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Giant Beaver

The giant beaver (Castoroides ohioensis) is an extinct rodent that lived in North America between 1.4 million and 10,000 years ago. It was a distant cousin to modern beavers, but in many ways may have been more similar to modern capybaras. The giant beaver was one of the largest rodents ever to roam the Earth, and one of approximately 30 extinct genera of beavers. Only two beaver species survive today: the North American beaver and the Eurasian beaver. The giant beaver received its scientific name after remains were found in 1837 in Ohio. In Canada, giant beaver fossils have been found on Indian Island, New Brunswick; in Toronto and near Highgate, Ontario; and in Old Crow Basin, Yukon. They live on in the oral history of many Indigenous peoples, including the Innu, Seneca, eastern Cree, Chippewa and Vuntut Gwitchin.

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Endangered Animals in Canada

Many animals in Canada face the risk of extinction. Animals are put at risk for several reasons, including: climate change, the loss of forest and grassland to cities and agriculture, hunting, fishing, and the pollution of lakes and rivers. As of 2021, 554 animal species are at risk in Canada, according to the Committee on the Status of Endangered Wildlife in Canada. In addition, 18 are extirpated and 18 extinct. The committee’s definition of a wildlife species includes taxonomic categories as well as geographically distinct populations. For example, the beluga whale (Delphinapterus leucas) is included in the list of at risk animal species six times, as there are six different populations facing different threats to their survival. (See also Endangered Plants in Canada.)

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Extinct Plants in Canada

There is one plant native to Canada that is extinct. Called Macoun’s shining moss (Neomacounia nitida), this plant grew near Belleville, Ontario. Given the abundance of plant species found in Canada, it’s perhaps surprising that only one is extinct, especially when compared to the number of extinct animals in the country — 18 as of 2021. However, Macoun’s shining moss is likely not the only extinct Canadian plant. It is possible that many more species went extinct before botanists observed and recorded them. Because early settlers were more likely to notice animals and use them for food and economic purposes, their disappearance was better documented. (See also Extinct Animals in Canada.)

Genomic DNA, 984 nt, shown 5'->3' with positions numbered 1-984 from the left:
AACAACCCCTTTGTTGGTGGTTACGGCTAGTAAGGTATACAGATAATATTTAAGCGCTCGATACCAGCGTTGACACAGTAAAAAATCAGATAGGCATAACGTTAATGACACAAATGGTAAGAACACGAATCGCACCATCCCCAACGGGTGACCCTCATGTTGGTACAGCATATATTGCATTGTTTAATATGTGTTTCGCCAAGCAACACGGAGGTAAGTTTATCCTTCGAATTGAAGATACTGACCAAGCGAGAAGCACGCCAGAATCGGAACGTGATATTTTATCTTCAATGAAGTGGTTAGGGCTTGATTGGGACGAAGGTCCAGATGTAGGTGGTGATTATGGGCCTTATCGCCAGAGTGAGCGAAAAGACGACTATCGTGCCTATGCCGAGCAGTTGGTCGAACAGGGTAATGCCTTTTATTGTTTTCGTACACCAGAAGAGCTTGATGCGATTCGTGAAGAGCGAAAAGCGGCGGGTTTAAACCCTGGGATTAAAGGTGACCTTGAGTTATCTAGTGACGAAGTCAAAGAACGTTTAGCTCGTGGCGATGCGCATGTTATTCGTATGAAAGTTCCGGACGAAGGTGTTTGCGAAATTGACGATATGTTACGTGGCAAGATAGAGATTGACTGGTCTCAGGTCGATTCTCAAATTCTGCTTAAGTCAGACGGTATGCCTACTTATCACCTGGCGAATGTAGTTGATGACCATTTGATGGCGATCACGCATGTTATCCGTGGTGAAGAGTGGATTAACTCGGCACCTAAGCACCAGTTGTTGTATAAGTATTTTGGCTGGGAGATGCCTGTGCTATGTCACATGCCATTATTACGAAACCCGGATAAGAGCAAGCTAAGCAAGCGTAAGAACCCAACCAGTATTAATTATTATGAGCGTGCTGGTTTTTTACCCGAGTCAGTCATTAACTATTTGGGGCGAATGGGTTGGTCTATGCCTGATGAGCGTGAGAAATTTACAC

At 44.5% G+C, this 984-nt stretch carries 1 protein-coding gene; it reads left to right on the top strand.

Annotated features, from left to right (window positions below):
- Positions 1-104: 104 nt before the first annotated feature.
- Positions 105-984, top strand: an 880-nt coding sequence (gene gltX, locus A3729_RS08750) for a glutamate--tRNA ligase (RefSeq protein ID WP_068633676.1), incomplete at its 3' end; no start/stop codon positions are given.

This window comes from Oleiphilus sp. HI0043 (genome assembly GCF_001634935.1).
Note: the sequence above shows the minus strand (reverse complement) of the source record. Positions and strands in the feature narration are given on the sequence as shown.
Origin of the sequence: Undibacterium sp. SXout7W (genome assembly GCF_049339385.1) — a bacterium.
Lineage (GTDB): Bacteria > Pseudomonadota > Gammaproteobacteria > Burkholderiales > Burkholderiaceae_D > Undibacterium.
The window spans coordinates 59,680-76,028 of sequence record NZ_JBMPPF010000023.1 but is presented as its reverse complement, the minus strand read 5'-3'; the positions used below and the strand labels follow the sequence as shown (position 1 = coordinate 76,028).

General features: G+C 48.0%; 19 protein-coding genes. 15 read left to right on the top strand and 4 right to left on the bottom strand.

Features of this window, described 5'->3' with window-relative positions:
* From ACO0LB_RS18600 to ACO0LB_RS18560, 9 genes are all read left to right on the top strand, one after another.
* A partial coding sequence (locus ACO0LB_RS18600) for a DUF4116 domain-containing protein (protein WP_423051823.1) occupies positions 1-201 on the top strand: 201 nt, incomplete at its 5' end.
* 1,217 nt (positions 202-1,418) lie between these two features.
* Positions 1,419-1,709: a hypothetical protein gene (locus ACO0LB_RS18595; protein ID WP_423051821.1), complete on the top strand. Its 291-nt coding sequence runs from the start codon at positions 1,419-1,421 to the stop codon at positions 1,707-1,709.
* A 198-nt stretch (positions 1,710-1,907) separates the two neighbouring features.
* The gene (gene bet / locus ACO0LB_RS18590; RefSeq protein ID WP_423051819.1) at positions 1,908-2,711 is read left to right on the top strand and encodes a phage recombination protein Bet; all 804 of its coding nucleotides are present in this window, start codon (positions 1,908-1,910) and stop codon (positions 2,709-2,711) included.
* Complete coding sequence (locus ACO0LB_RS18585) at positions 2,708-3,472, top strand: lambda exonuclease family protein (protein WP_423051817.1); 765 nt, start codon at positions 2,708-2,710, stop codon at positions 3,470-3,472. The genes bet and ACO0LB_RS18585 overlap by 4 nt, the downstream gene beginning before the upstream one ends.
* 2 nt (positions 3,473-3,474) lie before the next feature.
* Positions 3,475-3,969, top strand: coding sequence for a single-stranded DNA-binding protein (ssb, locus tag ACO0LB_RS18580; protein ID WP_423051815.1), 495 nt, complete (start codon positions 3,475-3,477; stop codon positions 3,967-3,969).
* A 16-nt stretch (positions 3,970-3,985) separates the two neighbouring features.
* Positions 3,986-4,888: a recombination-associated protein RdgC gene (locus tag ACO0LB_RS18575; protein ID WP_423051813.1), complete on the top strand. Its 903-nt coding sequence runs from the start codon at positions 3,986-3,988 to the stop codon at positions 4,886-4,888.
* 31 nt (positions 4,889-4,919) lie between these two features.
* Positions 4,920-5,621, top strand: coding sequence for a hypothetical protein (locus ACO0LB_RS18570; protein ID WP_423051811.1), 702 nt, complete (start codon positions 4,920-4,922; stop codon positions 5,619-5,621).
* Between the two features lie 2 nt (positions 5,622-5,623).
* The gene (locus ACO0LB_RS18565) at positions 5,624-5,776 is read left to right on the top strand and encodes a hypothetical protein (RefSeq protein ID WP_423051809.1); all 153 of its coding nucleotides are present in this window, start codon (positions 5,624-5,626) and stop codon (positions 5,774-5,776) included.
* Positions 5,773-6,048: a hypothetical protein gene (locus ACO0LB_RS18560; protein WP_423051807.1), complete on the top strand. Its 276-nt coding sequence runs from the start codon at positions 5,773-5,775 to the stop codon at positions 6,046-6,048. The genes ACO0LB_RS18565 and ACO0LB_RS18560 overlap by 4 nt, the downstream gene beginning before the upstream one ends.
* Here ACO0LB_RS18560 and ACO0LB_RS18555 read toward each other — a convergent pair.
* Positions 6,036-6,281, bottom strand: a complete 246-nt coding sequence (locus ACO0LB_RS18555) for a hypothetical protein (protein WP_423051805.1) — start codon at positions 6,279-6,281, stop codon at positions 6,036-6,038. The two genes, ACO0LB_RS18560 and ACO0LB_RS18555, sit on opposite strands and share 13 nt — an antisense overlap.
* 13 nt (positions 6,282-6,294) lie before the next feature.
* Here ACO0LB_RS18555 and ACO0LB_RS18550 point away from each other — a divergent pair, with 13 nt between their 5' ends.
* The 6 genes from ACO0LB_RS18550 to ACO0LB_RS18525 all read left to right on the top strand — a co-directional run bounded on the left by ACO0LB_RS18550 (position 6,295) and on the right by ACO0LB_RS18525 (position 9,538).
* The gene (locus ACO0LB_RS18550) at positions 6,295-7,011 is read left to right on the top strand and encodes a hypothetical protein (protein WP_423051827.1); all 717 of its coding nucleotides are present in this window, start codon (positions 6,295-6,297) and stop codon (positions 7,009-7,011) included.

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Endangered Plants in Canada

A species is endangered if there are threats to its survival. Plants are put at risk for several reasons, including: climate change and the loss of natural habitat to cities, agriculture and industry. In Canada, these activities threaten entire natural ecosystems, such as older forests and Prairie grasslands. As of 2021, 250 plant species are at risk in Canada, according to the Committee on the Status of Endangered Wildlife in Canada. In addition, four are extirpated and one is extinct. The committee’s definition of a wildlife species includes taxonomic categories as well as geographically distinct populations. For example, the bent spike-rush (Eleocharis geniculate) is included on the list of at risk plant species twice, as there are two different populations, one in British Columbia and one in Ontario, facing different threats to their survival. (See also Endangered Animals in Canada.)

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Extinct Animals in Canada

As of May 2021, 18 animal species once found in Canada are now extinct, according to the Committee on the Status of Endangered Wildlife in Canada (COSEWIC). The committee’s definition of a wildlife species includes taxonomic categories as well as geographically distinct populations. For example, the Atlantic salmon appears on COSEWIC’s list of at-risk species 15 times, as there are 15 populations of Atlantic salmon in Canada facing different threats to their survival. Similarly, when one of these populations goes extinct — as was the case for Atlantic salmon in Lake Ontario in 1898 — there are specific, cascading effects for the ecosystem that the population belongs to. Communities may lose fishing opportunities and other animals may lose a source of food. Though the Atlantic salmon is an example of a species with populations still observable in the wild, this list of 18 also includes animals that no longer exist anywhere on the planet, such as the sea mink or great auk. The reasons for the extinction of these animals range from overhunting to predation from invasive species to,­ in the case of the Eelgrass limpet, a plight of slime mould.